Apart from the heartache of her missing parents, Alice finds the outright rejection of the British academic and scientific societies just so unfair and something of a burden. She can’t get any of her papers published. She hasn’t been asked to join any of the societies (though her friendship with Mary Somerville and Charles Babbage may see that oversight corrected). Most academics and scientists don’t appreciate a young woman showing them up; particularly since society frowns on the education of women in the rational sciences and natural philosophy in case their brains melt. She can matriculate at an English university – though she is welcome to study and take exams – and so she can never lecture at a British university. As well, she can’t even go to Kew Gardens without special permission (and the gardens were run by a series of very misogynistic gentlemen). Those fusty old men are also jealous of the fact that she is making another fortune with her discoveries and inventions.

She is devastated when Charles Darwin writes of women being inferior to men. She feels betrayed by her hero.

Alice finds it hard to make friends with women her own age, mainly because ‘nice’ families don’t want her giving their daughters any ideas. She doesn’t look down on girls who haven’t been given the same educational opportunities that she has had. The few times she has been able to chat with girls around her own age, she has found them rather delightful company. She is a lot happier now that she has Sophie Watson as her assistant, for the help AND the company.

Sophie adores Alice for her enthusiasm for science – she was recruited from one of poor scholar schools Alice’s parents started and Alice continues to fund. She isn’t a polymath, but she very intelligent and creative and has something of a crush on Alice. I plan on Sophie finding love eventually with another very bright woman, as Alice is heterosexual (though Alice does like to cross-dress and wear masculine clothing). And I prefer seeing their love mature into a strong platonic love between equals, rather than something sexual.

Speaking of sex, Alice is just starting to get interested in boys as something other than friends. Her best friend in the whole world is Felix Tame (Oscar Wilde), who is a year younger than her but just as much a genius – if in the Arts rather than the Sciences. The two were drawn together by their need for company, and as my mother says ‘water finds its own level’. Two genius level intellects longing to connect with people who can understand the difficulties of being ‘different’; there is no sexual attraction between them.

Mark and James enter Alice’s circle of friends through their mutual interest in science; and she is attracted to both men for different reasons. Mark is the ‘Edison as a boy’ and ‘boy next door’, and is a mechanical and electrical wizard; he invents a working robot using hydraulics and clockwork run by steam. However, Mark is poor and a colonial from Australia – two counts against him marrying Alice who is rich and of higher status. James is rich and sophisticated and of the same class as Alice (and therefore less likely to be interested in marrying her for status or money). His area of science is mathematics and statistics. However, as we will discover, James is more interested in her value as ‘breeding stock’ for providing him with intelligent children rather than in Alice for her own sake.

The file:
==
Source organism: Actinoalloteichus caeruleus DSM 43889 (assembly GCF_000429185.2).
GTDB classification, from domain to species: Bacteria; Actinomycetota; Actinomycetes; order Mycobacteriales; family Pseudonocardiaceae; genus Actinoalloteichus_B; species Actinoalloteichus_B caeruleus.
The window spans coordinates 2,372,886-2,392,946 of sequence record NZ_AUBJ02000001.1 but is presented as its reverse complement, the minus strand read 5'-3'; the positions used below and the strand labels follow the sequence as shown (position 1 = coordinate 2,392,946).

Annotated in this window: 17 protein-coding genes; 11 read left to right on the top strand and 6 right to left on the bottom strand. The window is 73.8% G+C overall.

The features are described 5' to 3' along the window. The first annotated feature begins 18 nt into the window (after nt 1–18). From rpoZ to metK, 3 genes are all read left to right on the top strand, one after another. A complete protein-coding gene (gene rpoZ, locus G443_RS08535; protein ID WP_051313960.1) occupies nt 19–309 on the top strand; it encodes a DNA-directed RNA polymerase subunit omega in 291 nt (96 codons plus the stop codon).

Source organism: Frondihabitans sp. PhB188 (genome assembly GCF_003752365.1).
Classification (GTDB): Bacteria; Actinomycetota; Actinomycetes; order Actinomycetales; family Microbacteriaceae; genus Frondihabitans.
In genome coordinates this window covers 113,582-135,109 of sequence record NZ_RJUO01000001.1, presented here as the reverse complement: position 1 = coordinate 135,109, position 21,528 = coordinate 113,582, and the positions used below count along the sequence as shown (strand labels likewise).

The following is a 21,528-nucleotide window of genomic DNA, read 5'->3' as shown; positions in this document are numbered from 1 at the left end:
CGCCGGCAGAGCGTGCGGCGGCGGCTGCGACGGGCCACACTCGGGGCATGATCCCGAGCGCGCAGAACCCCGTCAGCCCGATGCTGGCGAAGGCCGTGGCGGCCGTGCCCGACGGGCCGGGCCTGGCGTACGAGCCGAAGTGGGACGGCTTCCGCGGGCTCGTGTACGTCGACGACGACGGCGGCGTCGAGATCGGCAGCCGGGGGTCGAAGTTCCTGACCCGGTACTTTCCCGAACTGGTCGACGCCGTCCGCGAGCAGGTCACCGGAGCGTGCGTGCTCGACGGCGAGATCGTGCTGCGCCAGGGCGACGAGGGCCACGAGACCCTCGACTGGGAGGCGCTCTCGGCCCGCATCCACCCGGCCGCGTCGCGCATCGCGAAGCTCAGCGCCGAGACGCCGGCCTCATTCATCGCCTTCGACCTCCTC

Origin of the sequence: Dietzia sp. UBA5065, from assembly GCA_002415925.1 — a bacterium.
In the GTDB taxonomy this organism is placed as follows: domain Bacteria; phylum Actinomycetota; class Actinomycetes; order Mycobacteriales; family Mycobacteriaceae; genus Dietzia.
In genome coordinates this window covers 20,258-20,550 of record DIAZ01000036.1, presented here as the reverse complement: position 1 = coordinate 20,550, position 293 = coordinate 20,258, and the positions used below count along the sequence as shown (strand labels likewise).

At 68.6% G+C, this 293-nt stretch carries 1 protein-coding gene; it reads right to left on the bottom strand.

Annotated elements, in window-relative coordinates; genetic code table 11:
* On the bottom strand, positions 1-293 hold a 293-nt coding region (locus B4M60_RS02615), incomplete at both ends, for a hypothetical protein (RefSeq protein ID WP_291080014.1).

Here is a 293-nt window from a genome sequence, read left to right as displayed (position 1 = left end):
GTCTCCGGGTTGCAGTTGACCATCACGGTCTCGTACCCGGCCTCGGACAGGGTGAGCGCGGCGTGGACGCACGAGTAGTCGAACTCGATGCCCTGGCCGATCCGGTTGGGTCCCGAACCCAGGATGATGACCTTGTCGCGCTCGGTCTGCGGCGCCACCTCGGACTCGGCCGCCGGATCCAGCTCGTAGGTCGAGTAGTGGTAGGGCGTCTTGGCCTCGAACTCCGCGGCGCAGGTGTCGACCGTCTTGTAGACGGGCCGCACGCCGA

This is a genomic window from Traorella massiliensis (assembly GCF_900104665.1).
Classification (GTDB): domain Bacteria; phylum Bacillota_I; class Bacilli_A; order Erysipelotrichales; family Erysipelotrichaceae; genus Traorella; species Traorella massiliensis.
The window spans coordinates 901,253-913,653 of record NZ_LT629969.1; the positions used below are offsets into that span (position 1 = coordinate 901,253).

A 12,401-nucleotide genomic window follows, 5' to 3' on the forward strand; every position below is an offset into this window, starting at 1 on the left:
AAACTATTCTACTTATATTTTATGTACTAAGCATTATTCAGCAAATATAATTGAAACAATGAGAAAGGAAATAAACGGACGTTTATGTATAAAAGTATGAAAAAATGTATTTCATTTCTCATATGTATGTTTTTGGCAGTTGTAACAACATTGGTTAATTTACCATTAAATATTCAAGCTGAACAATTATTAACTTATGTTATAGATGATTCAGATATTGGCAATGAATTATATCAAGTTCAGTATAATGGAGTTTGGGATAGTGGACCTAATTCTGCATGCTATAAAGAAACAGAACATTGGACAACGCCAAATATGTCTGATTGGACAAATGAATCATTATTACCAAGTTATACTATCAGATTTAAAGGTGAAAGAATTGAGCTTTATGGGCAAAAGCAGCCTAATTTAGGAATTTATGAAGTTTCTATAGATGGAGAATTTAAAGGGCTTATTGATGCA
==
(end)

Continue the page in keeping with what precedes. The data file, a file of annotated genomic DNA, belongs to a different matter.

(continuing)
What is the defining event of Alice’s young life? The loss of her parents. She feels that the source of all her personal troubles flow from there.

So – what does Alice WANT? What causes the conflict?

1/ Alice wants her parents to be found alive.

2/ Alice wants the respect of the scientific and academic establishments.

3/ Alice secretly would like a beau and to feel like a normal girl.

 Professor Alice

Now, this backstory and personal information is even more detailed in my files. I didn’t want to bore you with too much information. I won’t be coldly stating the facts like this in my narrative. But knowing all this helps me keeps her character consistent. I know how exactly how she will react in a situation. This makes writing about her much easier than if I was just blindly writing and making it up as I go along. It increases the believability of Alice as a real person, and the verisimilitude of the narrative in general.

Now, you might notice very little mention of Alice’s appearance in this backstory. This is because Alice isn’t motivated by her looks, but by her intellect. This is probably because she is a pleasant looking, and can be beautiful on occasions, and so she can ignore her looks. If she was super beautiful, or very plain, or disfigured, this would have an impact on her confidence and behaviour. She would prefer not to have red hair, but doesn’t really fret about it. I chose red hair because she is of Scottish descent, and it amuses me to make her a ginger because Doctor Who wants to be a ginger. Joking aside, I prefer to keep details of her appearance vague so that the reader can supply their own image from their imaginations, though I see her as rather like the two girls accompanying this article.

So there you have it. I now have a character who will react in a very specific way in my narrative, in ways that will push my plot along! And she fits perfectly into the setting, because the setting was designed with characterization and plot in mind. I even know what she would do if she saw a spider – can you guess what Alice would do if confronted by a bird-eating spider?

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Filed under Characterization, Steampunk, Steampunk Feminist, Steampunk Work-in-Progress, YA Work in Progress